A culture of retreating

A culture of retreating

COVID-19 cases have sprung yet again in China, and there are increasing Coronavirus statistics in South Africa since the reopening of schools. As similar to the ending of the day and the beginning of yet another, the advent of the pandemic brought about undeniable changes. We had to change the manner in which we did things and shift on to the new way of doing things. Maintaining social distance, constant cleaning and sanitising of hands, ensuring that one wears a mask in every public space, and taking note of every individual one comes across became the new norm.

These practices have now become a habit that was brought by the advent of the Covid-19 pandemic, and we have to adhere. One of the main benefits gained from the lockdown that came as a result of the Coronavirus outbreak is the new habit of staying indoors when there is no need to go out. We had to retreat, even if it was in a manner we did not agree with in the early days of the pandemic. The benefit has been that we have the fewest number of Covid-19 cases in this country, but it does not mean we should rest on our laurels. There could be a spike in the number of cases exacerbated by the winter whose cold conditions are conducive to the virus’ incubation. There is need therefore to retreat.

A personally held view is that certain experiences are meant to be encountered due to their universal significance (that is, they move humanity towards one point of harmony). Others should only be experienced for the briefest of whiles and their passage only temporal for their experience should naturally be as such: pain should be felt only for a short while before it deters the other faculties of the human being to function appropriately.

The human creature’s mind is possessive of qualities garnered towards the attainment of greater good and, this God-ordained ethos is one to be jealously guarded over by all the other human beings concerned. However, the passage of time and history have revealed that there are members of our species that tend towards the negative and, these are individuals or groups or sects whose sole purpose in life seems to be the subversion of the other members of the human race to serve their own conceited self-interest based on class, race, creed, or belief.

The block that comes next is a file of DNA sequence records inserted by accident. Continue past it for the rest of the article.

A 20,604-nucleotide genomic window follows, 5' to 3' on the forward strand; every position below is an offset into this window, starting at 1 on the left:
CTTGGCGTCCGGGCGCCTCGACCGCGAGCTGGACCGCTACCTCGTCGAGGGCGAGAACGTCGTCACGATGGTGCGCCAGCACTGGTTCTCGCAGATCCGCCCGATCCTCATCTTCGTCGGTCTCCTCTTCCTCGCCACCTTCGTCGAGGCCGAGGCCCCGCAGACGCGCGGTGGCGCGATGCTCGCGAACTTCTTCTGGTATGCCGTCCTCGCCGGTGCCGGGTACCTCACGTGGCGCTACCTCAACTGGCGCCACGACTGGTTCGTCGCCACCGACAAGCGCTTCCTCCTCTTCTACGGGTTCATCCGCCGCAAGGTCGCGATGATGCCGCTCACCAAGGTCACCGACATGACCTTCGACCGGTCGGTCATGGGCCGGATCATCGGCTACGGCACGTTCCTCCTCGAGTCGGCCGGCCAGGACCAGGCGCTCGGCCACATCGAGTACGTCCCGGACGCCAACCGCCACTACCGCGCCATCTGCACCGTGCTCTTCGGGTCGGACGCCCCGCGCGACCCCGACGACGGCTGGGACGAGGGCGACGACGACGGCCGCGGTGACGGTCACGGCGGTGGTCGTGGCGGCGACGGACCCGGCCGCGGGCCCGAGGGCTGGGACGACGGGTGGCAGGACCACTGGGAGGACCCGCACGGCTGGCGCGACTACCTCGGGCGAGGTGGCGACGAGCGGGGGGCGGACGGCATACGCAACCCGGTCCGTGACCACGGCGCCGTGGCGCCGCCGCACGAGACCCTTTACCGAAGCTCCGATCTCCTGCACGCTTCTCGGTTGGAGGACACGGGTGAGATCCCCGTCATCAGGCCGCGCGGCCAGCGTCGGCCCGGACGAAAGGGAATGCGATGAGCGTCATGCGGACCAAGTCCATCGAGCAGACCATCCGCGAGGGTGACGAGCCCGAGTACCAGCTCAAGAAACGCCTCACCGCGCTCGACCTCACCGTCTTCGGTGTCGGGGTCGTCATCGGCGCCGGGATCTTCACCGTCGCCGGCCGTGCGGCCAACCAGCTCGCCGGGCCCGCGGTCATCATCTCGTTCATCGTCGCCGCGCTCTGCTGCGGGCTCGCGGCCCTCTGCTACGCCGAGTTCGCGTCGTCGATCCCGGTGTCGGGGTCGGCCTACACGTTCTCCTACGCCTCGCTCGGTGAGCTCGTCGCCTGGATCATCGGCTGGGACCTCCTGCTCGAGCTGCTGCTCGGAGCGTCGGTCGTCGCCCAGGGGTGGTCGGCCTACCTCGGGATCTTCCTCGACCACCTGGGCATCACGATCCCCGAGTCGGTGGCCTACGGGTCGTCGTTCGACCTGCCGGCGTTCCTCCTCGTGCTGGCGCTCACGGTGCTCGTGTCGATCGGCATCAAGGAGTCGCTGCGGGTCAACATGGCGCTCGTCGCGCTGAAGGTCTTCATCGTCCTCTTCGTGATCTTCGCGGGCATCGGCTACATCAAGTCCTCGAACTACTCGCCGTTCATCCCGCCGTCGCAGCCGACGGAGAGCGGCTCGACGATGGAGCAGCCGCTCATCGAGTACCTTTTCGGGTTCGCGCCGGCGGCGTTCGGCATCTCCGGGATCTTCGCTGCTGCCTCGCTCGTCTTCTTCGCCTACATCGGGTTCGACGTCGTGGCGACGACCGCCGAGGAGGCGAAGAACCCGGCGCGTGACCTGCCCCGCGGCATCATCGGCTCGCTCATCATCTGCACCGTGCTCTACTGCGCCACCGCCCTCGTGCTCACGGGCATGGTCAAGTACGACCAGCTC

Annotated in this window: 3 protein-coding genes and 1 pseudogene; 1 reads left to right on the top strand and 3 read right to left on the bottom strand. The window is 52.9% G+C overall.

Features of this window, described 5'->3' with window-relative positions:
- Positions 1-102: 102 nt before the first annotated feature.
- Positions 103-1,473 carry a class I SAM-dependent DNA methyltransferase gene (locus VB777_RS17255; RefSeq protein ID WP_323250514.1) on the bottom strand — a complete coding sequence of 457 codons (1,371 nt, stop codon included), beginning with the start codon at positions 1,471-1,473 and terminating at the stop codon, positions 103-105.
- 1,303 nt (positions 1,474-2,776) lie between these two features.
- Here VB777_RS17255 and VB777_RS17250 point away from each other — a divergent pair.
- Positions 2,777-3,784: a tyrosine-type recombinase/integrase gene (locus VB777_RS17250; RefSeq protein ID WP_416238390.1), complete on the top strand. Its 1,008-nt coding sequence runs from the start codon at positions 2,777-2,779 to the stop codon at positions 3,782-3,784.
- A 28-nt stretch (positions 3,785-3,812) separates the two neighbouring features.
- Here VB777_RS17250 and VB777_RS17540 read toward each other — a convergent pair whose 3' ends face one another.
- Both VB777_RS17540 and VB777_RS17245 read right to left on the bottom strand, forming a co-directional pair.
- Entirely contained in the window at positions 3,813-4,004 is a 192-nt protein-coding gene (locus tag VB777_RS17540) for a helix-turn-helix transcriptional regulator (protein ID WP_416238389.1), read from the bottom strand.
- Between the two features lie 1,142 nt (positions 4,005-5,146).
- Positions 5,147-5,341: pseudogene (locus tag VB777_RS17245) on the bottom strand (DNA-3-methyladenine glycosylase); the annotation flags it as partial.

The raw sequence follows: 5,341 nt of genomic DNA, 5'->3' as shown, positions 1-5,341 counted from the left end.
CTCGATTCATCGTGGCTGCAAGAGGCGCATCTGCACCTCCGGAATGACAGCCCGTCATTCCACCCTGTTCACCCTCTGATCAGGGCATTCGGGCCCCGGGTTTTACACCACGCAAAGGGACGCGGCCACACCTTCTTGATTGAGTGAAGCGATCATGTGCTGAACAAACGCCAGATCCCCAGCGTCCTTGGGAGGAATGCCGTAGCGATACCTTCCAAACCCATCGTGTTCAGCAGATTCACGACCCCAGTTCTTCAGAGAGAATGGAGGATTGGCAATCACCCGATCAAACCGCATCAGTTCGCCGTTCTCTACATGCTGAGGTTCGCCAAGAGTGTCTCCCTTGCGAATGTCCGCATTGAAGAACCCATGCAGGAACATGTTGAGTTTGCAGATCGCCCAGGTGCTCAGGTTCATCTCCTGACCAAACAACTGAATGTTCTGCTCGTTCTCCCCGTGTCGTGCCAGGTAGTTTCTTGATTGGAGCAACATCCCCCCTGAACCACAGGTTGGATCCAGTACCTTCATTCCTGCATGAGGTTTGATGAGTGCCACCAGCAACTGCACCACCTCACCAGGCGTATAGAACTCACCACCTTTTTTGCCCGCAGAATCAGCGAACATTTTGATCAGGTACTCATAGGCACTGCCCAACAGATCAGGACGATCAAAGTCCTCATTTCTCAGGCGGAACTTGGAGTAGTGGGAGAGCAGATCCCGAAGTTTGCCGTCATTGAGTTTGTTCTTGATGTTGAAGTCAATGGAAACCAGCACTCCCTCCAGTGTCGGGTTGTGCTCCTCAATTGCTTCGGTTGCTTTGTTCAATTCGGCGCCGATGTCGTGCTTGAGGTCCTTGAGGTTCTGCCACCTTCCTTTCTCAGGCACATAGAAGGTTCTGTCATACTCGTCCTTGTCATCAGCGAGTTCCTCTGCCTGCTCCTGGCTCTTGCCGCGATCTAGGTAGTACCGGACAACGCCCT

If the latter breed of man were to rule the world for prolonged periods, then the human creature would soon descent into the debauched realm where slavery of many by one would be the order of the day. The acts of uprising by such groups or movements such as “Black Lives Matter” opposed to colonisation, police brutality and racism that have risen in the course of the COVID-19 are justified. They follow the tenets of such philosophers as John Dewey whose argument on democracy asserts that:
Belief in equality is an element of the democratic credo. It is not, however, belief in equality of natural endowment. Those who proclaimed the idea of equality did not suppose they were enunciating a psychological doctrine, but a legal and political one. All individuals are entitled to equality of treatment by law in its administration… in short, each one is equally an individual and entitled to equal opportunity of development of his own capacities, be they large or small in range.

The figures discussed herein this collage of words each had firm belief in a philosophy as this one or some other similar philosophy that all creatures are equal in the true sense of the word, and not in an equality based upon some Orwellian Animal Farm’s belief that some creatures are more equal than others. Including all human beings and their fellow brothers and sisters in discussion related to the pertinent issues that negatively affect the human race is what will finally teach the world the true meaning of revolution, that is, how to turn with the world in a harmonious manner. We need peace more than we need war, just as much as we need harmony better than strife if we are to live peacefully as citizens of the globe.
The philosophies on simplistic living that led to the uttering of the proverbial statement:

An eye for an eye only ends up making the whole world blind…